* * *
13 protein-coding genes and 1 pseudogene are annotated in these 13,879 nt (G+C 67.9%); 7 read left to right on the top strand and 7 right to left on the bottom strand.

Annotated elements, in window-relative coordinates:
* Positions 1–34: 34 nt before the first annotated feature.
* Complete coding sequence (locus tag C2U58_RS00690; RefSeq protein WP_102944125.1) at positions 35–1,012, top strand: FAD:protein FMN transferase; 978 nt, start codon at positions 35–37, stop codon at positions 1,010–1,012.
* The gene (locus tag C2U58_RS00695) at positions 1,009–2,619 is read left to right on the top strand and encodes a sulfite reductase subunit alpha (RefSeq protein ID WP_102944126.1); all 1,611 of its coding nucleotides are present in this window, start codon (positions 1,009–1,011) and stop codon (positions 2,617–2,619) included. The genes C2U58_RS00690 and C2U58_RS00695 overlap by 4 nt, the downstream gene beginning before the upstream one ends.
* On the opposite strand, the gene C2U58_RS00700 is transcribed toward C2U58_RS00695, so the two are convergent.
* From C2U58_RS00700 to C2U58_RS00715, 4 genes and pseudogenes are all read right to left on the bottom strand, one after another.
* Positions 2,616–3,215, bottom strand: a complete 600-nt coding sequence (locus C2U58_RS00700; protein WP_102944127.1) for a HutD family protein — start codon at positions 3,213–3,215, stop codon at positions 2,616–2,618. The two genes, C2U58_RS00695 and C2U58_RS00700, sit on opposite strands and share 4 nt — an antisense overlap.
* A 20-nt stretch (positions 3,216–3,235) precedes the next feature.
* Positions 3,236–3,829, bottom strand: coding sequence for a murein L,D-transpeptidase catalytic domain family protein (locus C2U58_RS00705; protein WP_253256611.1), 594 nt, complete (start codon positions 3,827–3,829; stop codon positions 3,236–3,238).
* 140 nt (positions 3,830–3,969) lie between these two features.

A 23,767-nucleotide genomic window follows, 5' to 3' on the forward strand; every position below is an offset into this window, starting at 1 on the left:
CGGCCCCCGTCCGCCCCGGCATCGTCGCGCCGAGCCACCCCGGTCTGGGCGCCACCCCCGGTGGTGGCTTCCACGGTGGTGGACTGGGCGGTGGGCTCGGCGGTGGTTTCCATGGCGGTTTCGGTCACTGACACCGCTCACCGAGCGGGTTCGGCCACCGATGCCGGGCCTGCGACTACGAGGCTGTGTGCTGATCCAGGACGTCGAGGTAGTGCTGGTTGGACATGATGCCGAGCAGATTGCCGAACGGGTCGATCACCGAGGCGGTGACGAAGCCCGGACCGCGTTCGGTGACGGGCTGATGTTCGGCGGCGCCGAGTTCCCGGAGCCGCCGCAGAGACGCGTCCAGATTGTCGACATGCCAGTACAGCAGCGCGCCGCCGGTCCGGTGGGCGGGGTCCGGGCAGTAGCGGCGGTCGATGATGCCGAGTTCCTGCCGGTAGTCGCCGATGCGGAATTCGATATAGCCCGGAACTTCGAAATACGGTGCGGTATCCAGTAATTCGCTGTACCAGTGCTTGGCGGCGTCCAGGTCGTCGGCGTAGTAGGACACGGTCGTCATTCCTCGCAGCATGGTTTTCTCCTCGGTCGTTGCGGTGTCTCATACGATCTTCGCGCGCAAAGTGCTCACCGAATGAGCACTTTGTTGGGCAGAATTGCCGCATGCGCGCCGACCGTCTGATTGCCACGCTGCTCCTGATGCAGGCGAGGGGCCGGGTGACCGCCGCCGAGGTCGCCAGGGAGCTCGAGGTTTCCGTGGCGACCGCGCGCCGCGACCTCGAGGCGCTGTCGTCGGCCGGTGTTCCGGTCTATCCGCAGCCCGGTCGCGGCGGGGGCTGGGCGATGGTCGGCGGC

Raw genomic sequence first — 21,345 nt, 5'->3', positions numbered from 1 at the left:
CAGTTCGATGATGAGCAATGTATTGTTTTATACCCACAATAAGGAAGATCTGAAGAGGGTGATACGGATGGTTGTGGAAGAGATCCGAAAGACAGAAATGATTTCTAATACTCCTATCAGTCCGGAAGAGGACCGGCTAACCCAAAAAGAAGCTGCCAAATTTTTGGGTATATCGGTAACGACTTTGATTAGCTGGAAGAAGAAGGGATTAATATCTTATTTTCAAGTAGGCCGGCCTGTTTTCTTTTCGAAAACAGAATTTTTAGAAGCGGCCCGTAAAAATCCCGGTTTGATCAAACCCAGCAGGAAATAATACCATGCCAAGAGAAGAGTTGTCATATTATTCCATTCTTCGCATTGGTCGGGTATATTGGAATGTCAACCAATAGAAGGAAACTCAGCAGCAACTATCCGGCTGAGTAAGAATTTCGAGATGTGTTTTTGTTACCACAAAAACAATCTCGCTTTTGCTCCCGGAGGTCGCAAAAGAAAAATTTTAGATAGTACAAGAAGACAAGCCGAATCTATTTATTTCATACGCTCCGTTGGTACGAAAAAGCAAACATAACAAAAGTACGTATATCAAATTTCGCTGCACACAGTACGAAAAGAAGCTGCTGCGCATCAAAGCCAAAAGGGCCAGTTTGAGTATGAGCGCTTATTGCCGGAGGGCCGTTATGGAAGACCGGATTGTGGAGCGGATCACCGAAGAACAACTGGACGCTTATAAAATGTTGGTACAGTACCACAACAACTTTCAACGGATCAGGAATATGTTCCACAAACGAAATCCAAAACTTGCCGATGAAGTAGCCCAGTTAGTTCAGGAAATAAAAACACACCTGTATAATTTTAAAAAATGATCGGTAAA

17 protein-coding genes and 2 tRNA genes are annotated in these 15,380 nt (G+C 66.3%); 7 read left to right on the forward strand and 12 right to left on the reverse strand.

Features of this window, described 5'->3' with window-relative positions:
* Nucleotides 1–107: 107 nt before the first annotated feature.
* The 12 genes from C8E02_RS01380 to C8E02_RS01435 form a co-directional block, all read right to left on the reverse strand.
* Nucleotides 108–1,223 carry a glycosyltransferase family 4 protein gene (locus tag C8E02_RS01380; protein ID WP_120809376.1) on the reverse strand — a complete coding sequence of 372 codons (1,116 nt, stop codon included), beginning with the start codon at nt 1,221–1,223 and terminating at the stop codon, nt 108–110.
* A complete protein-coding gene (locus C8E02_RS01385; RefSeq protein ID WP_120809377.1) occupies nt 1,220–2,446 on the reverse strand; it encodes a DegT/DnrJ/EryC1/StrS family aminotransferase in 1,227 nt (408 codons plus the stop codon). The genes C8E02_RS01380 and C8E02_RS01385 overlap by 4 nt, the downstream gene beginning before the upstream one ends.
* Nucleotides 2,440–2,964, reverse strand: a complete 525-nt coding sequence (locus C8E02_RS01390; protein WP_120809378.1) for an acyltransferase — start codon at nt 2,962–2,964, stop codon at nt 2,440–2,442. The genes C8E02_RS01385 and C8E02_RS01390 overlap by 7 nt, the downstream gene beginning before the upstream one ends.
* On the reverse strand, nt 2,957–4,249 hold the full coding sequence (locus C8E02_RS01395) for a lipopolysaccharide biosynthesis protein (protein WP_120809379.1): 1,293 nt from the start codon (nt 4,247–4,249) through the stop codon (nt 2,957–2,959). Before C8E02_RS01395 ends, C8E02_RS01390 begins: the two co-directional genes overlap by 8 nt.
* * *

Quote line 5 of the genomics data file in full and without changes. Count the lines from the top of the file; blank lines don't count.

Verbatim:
* The gene (locus tag C2U58_RS00695) at positions 1,009–2,619 is read left to right on the top strand and encodes a sulfite reductase subunit alpha (RefSeq protein ID WP_102944126.1); all 1,611 of its coding nucleotides are present in this window, start codon (positions 1,009–1,011) and stop codon (positions 2,617–2,619) included. The genes C2U58_RS00690 and C2U58_RS00695 overlap by 4 nt, the downstream gene beginning before the upstream one ends.